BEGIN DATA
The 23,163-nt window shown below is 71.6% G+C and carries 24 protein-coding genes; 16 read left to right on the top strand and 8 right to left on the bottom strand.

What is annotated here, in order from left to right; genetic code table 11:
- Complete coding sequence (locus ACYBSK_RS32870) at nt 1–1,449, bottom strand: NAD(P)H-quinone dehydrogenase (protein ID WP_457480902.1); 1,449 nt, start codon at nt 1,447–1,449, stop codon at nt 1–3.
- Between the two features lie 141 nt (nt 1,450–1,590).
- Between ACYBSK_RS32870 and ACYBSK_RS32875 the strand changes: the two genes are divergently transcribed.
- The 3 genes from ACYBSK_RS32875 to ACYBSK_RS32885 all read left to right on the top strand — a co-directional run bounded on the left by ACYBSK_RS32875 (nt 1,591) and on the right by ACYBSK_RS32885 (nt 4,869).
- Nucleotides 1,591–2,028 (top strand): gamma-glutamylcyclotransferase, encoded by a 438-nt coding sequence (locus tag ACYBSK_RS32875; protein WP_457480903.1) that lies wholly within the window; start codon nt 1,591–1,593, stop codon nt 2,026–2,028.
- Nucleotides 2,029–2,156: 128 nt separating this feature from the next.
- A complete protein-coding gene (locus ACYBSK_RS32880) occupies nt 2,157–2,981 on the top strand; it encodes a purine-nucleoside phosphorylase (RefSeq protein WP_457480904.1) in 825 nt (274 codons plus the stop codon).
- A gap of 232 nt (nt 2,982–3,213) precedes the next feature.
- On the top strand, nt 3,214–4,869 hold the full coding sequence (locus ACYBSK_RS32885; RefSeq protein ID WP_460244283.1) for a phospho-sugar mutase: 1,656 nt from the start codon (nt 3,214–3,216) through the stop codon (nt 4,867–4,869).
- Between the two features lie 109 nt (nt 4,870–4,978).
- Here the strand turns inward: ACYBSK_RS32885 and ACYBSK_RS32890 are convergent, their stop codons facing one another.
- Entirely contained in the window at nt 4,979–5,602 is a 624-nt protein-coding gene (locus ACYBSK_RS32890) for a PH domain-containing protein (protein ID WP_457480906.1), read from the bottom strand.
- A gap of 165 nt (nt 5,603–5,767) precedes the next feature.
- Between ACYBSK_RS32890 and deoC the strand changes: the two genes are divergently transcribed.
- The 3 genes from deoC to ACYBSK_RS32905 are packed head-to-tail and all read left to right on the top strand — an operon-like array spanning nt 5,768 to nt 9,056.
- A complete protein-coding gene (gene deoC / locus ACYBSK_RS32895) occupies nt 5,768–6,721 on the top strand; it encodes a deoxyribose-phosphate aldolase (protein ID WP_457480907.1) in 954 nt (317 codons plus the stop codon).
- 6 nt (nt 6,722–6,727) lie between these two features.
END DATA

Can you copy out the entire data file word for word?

The 23,163-nt window shown below is 71.6% G+C and carries 24 protein-coding genes; 16 read left to right on the top strand and 8 right to left on the bottom strand.

What is annotated here, in order from left to right; genetic code table 11:
- Complete coding sequence (locus ACYBSK_RS32870) at nt 1–1,449, bottom strand: NAD(P)H-quinone dehydrogenase (protein ID WP_457480902.1); 1,449 nt, start codon at nt 1,447–1,449, stop codon at nt 1–3.
- Between the two features lie 141 nt (nt 1,450–1,590).
- Between ACYBSK_RS32870 and ACYBSK_RS32875 the strand changes: the two genes are divergently transcribed.
- The 3 genes from ACYBSK_RS32875 to ACYBSK_RS32885 all read left to right on the top strand — a co-directional run bounded on the left by ACYBSK_RS32875 (nt 1,591) and on the right by ACYBSK_RS32885 (nt 4,869).
- Nucleotides 1,591–2,028 (top strand): gamma-glutamylcyclotransferase, encoded by a 438-nt coding sequence (locus tag ACYBSK_RS32875; protein WP_457480903.1) that lies wholly within the window; start codon nt 1,591–1,593, stop codon nt 2,026–2,028.
- Nucleotides 2,029–2,156: 128 nt separating this feature from the next.
- A complete protein-coding gene (locus ACYBSK_RS32880) occupies nt 2,157–2,981 on the top strand; it encodes a purine-nucleoside phosphorylase (RefSeq protein WP_457480904.1) in 825 nt (274 codons plus the stop codon).
- A gap of 232 nt (nt 2,982–3,213) precedes the next feature.
- On the top strand, nt 3,214–4,869 hold the full coding sequence (locus ACYBSK_RS32885; RefSeq protein ID WP_460244283.1) for a phospho-sugar mutase: 1,656 nt from the start codon (nt 3,214–3,216) through the stop codon (nt 4,867–4,869).
- Between the two features lie 109 nt (nt 4,870–4,978).
- Here the strand turns inward: ACYBSK_RS32885 and ACYBSK_RS32890 are convergent, their stop codons facing one another.
- Entirely contained in the window at nt 4,979–5,602 is a 624-nt protein-coding gene (locus ACYBSK_RS32890) for a PH domain-containing protein (protein ID WP_457480906.1), read from the bottom strand.
- A gap of 165 nt (nt 5,603–5,767) precedes the next feature.
- Between ACYBSK_RS32890 and deoC the strand changes: the two genes are divergently transcribed.
- The 3 genes from deoC to ACYBSK_RS32905 are packed head-to-tail and all read left to right on the top strand — an operon-like array spanning nt 5,768 to nt 9,056.
- A complete protein-coding gene (gene deoC / locus ACYBSK_RS32895) occupies nt 5,768–6,721 on the top strand; it encodes a deoxyribose-phosphate aldolase (protein ID WP_457480907.1) in 954 nt (317 codons plus the stop codon).
- 6 nt (nt 6,722–6,727) lie between these two features.